The dolphin card found under her tools and a decades-old teaching notebook found open to words she might’ve said to me last month, “Take note of your judgmental qualities — please assess and evaluate.”

If you don’t hear from me for a while, it may be because my blog has used up its allotted space, whatever that means.

Sturdy bones and spring

Notes from a walk with the dog

Today my body claims her bones. I am tired and sturdy. Bones and I share purpose. The pavement doesn’t defy me. Nor the dog. High in the upper reaches of a willow, a dove coos a greeting, not to me but to spring so newly arrived. Do you see her there, next to the clouds?

Think of all the other kinds of tired! There’s fragile tired as after a haunted night without sleep and wired tired, often associated with a deadline too long deferred.

There’s marathon tired, the through and through physical exhaustion that feels laudatory and comes with a permission slip reading: REST.

There’s dutiful tired, arising when the body ought to be firing on all cylinders but isn’t because drudgery and resentment make their nasty claims.

Mourning is its own kind of tired, one that comes in waves with rhythms all its own.

There’s 4:00 tired, requiring no cause whatsoever and almost always attended by an overwhelming need to nap.

There’s the hand-wringing tired of anxious grievance. Formerly rare, now nearly constant, this kind of tired jangles with us through our days as we watch the news, listen to the unhinged tirades, or merely read about them because we can’t abide the sound of his voice. As we scroll through twitter and go to our trusted online news sources, this tired has us reading current indictments in full and praying for more.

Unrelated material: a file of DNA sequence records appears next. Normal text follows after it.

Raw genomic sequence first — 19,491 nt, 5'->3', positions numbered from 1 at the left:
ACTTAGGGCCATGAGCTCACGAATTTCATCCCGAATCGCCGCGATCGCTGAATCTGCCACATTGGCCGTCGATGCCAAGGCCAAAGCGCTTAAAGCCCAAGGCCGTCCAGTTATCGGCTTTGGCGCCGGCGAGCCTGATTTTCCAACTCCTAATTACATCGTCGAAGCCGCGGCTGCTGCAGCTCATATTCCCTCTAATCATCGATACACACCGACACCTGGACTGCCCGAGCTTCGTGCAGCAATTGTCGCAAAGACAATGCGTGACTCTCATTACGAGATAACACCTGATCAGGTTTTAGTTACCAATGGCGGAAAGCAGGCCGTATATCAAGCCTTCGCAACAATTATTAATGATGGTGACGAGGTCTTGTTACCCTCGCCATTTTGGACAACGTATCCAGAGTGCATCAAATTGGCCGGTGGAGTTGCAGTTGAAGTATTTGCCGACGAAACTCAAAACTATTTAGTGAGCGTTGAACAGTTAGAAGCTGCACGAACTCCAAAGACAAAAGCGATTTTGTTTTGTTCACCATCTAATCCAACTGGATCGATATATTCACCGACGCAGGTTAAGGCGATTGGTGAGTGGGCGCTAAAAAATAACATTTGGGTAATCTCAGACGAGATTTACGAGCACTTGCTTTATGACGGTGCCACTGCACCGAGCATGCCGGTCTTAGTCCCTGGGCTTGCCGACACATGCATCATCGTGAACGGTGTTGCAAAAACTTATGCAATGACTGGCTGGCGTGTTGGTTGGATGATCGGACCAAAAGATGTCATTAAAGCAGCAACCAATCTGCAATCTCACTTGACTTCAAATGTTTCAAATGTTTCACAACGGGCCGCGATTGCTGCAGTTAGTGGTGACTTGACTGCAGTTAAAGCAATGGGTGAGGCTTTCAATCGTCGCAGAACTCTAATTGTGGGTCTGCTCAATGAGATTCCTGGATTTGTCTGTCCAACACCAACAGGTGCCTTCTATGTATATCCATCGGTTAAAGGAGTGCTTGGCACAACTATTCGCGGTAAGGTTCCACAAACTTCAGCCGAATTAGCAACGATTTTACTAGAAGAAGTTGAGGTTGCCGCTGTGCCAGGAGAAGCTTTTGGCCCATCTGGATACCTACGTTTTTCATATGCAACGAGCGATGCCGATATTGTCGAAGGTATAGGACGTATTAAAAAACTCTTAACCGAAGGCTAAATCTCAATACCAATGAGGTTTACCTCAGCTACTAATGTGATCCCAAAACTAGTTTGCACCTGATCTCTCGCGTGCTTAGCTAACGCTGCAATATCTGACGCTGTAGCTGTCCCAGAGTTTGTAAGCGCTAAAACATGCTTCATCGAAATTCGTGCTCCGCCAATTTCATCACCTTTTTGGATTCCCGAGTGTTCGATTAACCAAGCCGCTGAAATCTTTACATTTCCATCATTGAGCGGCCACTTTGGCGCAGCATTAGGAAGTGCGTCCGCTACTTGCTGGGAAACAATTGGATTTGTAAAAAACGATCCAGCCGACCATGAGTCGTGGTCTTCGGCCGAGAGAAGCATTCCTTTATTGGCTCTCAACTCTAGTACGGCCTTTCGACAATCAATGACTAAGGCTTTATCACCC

There’s the tired of despair. This type of weariness is dangerous, bearing as it sometimes does an irresistible and irrevocable mandate. Nobody who wants to live should heed that mandate.

There’s the tired of age that comes when you bend to wipe the floor as you’ve done with ease forever and upon rising, your hand grips the counter. Maybe there’s a tiny groan.

Sturdy tired is nearly indistinguishable from sturdy energy. It offers a determined walk, a pain-free pivot, a place on a warm bench where you just know hope visits.

Hope visits. Spring bears glad tidings in its bird song, bulb blades, warmed pavement, wispy clouds — and it does so every god-damned year. How is such constancy possible in a world full of damning variables?

Without thinking too hard about variables shaping clouds and rain, I’ll take this magenta scarf, formerly my sister’s, and walk back out into a morning brushed with promise.